Friday, 29 January 2010

E-Safety the Byron Review
Chapter 3: The Internet: Towards a strategy for keeping children safe

10% of Harmful material slips through the filter Net

School computer systems in the UK are failing to identify 10% of incoming harmful content, research suggests. Data monitored from 30,000 students found content from items such as mobile phones and cameras are not being picked up by filter systems.


The research states that harmful content which is free of keywords can be hard to flag examples of this comes in the form of pictures and videos.

Are we too safe?

Websites such as Youtube are filtered within South West schools. However Youtube can be used as a valuable tool for enhancing the children's learning. Should we put the onus on Teachers to filter the content from sites like this and give them permission to use these sorts of sites.

Filtering in the South Wst

Filtering systems are facilitated through the local grid for learning. In the South West everytime we enter a URL for a website, a request is sent to the SWGfL asking permission before the site appears. The filtering system does a search for key words and unlawful content before deciding wheher or not the website is allowed. If a teacher wants to use a website which is filtered they need to ask permission from the local authority in charge of the filter. Through the walled garden approach websites can then be checked and permission given.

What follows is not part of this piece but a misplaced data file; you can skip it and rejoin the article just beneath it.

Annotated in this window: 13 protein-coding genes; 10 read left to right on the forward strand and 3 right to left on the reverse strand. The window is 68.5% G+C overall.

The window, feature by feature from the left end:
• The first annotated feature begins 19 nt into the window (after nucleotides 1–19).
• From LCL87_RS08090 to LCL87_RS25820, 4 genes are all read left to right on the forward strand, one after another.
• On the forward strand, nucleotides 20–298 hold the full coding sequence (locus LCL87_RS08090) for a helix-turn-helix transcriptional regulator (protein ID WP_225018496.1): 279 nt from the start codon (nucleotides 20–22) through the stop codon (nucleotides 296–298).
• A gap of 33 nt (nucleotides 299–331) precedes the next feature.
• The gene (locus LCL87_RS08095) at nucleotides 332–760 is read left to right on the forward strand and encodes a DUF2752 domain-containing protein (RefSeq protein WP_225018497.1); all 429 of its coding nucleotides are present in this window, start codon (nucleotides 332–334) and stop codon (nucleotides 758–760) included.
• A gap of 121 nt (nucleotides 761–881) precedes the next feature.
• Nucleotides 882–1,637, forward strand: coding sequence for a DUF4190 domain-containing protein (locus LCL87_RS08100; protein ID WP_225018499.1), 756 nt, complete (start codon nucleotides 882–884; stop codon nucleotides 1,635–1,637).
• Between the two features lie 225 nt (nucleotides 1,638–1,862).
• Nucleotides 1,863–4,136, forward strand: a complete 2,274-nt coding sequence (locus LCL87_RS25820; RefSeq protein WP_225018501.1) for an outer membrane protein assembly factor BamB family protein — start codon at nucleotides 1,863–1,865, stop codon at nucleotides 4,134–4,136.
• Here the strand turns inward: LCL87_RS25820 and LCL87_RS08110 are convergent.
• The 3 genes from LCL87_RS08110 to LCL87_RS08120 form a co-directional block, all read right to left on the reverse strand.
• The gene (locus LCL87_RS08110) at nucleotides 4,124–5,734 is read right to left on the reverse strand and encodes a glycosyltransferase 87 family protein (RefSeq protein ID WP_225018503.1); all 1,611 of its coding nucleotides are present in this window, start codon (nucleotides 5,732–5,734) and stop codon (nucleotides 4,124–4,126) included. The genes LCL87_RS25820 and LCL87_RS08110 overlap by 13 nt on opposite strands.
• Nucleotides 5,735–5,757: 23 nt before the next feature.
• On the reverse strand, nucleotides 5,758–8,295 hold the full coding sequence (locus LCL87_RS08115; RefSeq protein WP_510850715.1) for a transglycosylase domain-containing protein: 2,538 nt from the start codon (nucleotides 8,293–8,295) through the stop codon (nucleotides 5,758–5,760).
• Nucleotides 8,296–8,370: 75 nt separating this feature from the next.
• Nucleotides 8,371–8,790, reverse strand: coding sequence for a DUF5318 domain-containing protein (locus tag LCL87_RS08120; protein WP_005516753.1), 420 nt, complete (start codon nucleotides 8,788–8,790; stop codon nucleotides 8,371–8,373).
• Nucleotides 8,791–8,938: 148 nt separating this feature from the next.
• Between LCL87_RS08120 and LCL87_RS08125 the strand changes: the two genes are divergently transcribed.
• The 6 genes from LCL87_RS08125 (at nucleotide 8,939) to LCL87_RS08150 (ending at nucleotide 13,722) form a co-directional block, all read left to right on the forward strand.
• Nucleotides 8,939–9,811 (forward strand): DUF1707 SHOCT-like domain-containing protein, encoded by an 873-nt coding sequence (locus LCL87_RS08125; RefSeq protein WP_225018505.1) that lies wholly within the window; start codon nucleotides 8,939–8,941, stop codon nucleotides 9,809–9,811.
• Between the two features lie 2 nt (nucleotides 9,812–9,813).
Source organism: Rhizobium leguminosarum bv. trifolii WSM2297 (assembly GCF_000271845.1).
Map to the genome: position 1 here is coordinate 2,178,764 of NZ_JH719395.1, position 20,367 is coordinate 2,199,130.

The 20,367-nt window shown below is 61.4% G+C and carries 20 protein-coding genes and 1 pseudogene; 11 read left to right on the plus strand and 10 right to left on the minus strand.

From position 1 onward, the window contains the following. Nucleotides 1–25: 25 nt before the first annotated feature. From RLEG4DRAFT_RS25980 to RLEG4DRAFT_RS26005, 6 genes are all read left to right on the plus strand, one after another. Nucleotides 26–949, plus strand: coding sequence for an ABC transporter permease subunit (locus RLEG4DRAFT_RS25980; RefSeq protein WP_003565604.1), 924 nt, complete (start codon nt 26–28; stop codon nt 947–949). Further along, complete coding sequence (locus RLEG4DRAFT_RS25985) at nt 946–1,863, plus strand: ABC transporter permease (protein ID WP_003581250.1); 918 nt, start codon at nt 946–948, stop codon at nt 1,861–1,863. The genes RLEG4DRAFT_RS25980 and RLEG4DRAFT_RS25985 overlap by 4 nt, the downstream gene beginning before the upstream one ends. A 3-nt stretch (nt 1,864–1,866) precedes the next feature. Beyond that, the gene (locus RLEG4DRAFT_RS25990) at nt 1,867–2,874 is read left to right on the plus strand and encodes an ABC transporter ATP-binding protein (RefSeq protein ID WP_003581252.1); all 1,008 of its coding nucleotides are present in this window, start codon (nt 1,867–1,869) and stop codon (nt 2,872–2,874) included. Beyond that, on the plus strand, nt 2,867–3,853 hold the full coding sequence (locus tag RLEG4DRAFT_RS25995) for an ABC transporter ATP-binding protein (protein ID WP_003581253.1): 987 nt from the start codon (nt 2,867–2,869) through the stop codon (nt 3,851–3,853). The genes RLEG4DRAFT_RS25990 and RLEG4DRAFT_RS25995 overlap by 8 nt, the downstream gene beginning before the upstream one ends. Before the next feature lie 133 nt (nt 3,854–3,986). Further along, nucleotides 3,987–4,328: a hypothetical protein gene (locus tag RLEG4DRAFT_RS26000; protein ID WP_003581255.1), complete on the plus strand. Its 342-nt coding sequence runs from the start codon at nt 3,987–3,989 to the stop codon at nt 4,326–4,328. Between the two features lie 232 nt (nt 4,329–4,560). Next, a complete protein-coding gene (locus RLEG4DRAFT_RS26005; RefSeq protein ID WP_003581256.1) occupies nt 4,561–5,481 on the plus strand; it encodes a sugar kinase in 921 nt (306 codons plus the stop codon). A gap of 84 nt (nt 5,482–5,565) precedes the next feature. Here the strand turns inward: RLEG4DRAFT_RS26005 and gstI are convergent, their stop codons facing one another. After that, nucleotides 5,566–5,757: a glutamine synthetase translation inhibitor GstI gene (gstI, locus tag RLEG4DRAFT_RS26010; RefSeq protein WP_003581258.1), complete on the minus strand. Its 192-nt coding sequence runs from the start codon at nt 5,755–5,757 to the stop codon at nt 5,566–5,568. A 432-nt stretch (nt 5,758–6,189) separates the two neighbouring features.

What are walled gardens?

On the Internet, a walled garden refers to a browsing environment that controls the information and Web sites the user is able to access. This is a popular method used by ISPs in order to keep the user navigating only specific areas of the Web, whether for the purpose of shielding users from information -- such as restricting children's access to pornography -- or directing users to paid content that the ISP supports. America Online is a good example of an ISP that places users in a walled garden.
Schools are increasingly using the walled garden approach in creating browsing environments in their networks. Students have access to only limited Web sites, and teachers need a password in order to leave the walled garden and browse the Internet in its entirety.

Definition taken from

What is filtering?

Internet content filtering systems prevent or block users’ access to unsuitable material online. When the filtering system is turned on, users cannot open or link to sites that the filtering system recognises as unsuitable. Various methods for filtering content are available, such as keyword matching or blocking, site blocking, keyboard blocking, or protocol-blocking systems. Many filtering systems will also provide facilities to filter or block applications also, such as email and file-sharing applications.
The main aim of filtering content is minimise the risk of users accessing inappropriate or illegal content online. Although some categories of content will clearly be inappropriate for all children and young people – for example those promoting pornography, violence, racist or criminal content.

Found at

Filtering and Walled Gardens